“I hope this announcement will be the shot in the arm that the bill needs,” Hope says. “I’m just delighted the president has decided to get involved in this issue. No one in the science community believes that homosexuality is a mental disorder or curable.”
Hope’s bill died in committee, due largely in part to across-the-board opposition from the Republicans who control both chambers of the Virginia General Assembly. But Hope is currently in talks with the office of Attorney General Mark Herring (D) over the prospect of tackling the issue from a different angle. The talks deal with whether the attorney general or the courts could begin going after those who practice conversion therapy using consumer protection laws. A New Jersey Superior Court judge ruled in February that therapists who engage in conversion therapy and misrepresent homosexuality as a disease or disorder that can be cured or changed are violating that state’s consumer protection laws.
Regardless of what Herring does, Hope intends to keep introducing the bill during each subsequent legislative session until it finally passes. “I’ve always believed that we are changing hearts and minds,” he says. “Every year we bring this bill up, we make people more comfortable with it, bringing us closer to our goal of achieving equality for everyone.”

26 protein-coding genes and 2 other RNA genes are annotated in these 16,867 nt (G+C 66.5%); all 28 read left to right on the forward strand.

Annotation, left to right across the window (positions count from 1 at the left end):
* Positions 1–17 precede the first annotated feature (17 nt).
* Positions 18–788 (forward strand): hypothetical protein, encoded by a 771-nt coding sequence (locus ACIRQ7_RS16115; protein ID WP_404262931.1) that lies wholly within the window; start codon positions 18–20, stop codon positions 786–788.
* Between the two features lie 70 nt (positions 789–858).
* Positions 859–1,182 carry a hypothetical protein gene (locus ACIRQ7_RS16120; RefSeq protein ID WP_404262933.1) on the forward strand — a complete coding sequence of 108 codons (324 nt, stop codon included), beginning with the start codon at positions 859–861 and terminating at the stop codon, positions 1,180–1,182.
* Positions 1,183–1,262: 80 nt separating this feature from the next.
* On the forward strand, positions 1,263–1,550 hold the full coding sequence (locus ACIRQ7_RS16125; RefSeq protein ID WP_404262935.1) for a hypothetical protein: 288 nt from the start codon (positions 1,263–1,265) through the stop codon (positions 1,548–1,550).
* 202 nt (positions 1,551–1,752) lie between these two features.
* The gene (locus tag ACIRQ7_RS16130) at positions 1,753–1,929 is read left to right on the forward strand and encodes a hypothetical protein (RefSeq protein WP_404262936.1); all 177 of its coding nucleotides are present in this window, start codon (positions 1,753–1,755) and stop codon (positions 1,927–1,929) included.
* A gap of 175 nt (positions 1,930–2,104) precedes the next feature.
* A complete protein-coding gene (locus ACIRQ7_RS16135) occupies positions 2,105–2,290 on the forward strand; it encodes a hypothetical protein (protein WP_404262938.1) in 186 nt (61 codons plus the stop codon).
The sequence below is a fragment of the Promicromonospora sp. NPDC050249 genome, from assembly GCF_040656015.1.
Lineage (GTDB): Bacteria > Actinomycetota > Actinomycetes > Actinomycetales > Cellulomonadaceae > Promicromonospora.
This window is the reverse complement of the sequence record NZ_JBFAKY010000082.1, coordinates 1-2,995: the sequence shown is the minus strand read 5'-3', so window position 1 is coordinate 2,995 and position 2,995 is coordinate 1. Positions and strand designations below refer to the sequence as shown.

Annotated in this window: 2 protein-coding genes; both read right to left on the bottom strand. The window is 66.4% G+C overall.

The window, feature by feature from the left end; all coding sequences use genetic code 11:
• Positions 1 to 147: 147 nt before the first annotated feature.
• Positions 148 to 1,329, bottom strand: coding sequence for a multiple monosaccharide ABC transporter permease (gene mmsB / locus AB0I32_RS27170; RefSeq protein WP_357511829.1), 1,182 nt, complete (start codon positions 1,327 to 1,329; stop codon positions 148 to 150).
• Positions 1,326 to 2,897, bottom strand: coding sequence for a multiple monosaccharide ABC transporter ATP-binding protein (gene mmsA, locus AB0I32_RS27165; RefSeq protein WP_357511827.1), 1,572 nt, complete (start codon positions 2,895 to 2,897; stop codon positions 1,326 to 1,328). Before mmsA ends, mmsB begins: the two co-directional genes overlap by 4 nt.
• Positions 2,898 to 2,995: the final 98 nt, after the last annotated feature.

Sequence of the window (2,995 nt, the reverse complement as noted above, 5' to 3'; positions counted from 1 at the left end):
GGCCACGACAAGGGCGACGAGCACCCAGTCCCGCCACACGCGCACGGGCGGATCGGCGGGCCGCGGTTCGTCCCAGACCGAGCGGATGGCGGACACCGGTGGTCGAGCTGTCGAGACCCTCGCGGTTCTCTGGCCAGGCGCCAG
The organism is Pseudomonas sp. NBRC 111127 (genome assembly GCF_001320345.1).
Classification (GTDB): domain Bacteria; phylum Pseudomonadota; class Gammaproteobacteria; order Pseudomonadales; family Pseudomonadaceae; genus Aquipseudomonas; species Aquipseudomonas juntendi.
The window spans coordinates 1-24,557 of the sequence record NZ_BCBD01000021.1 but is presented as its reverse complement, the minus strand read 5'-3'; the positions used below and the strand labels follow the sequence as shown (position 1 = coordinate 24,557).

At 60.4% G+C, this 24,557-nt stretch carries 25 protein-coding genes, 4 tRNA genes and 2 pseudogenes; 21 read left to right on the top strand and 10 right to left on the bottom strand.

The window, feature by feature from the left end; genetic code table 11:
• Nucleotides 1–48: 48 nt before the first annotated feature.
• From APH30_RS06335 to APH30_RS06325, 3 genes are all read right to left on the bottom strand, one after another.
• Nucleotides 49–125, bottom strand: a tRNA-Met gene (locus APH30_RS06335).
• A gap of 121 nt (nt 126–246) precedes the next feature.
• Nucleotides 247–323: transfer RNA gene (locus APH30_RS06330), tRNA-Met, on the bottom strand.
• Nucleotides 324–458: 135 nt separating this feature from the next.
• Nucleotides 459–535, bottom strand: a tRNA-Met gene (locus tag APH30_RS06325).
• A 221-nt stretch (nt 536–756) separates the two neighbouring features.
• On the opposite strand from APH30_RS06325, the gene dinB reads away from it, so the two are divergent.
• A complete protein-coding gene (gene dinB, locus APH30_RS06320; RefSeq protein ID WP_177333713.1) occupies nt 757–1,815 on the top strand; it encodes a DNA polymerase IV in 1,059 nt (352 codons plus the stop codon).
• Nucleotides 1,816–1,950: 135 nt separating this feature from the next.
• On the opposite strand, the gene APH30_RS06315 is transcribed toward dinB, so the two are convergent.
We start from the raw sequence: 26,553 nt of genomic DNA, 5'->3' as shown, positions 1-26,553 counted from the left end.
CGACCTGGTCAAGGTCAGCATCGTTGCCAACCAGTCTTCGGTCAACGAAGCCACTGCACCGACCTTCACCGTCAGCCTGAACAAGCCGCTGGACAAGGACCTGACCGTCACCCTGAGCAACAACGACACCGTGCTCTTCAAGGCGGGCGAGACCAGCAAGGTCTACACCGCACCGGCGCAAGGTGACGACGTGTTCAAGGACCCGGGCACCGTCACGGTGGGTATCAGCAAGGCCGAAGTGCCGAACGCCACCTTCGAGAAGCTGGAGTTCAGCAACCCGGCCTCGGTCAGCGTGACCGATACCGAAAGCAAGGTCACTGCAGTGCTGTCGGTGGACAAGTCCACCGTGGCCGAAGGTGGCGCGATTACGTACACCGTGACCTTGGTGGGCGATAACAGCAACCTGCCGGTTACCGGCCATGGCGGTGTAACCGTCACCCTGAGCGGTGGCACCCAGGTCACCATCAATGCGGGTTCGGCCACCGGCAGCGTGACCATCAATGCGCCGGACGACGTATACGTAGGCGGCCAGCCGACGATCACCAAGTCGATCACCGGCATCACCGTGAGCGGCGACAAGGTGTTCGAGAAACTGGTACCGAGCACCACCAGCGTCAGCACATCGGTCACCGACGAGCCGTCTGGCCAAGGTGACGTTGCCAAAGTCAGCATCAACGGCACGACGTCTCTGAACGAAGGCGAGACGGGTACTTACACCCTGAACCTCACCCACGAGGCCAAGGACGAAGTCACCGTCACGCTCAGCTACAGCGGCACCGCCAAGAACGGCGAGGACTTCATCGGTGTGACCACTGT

Hope’s determination to keep bringing the bill back up wins support from allies such as the Alliance for Progressive Values and especially Prentiss, who is looking forward to partnering with him to advocate on the bill’s behalf.
“I am determined to see this ban take place in Virginia,” Prentiss says. “I don’t care how long it takes.”
These are challenging times for news organizations. And yet it’s crucial we stay active and provide vital resources and information to both our local readers and the world. So won’t you please take a moment and consider supporting Metro Weekly with a membership? For as little as $5 a month, you can help ensure Metro Weekly magazine and MetroWeekly.com remain free, viable resources as we provide the best, most diverse, culturally-resonant LGBTQ coverage in both the D.C. region and around the world. Memberships come with exclusive perks and discounts, your own personal digital delivery of each week’s magazine (and an archive), access to our Member's Lounge when it launches this fall, and exclusive members-only items like Metro Weekly Membership Mugs and Tote Bags! Check out all our membership levels here and please join us today!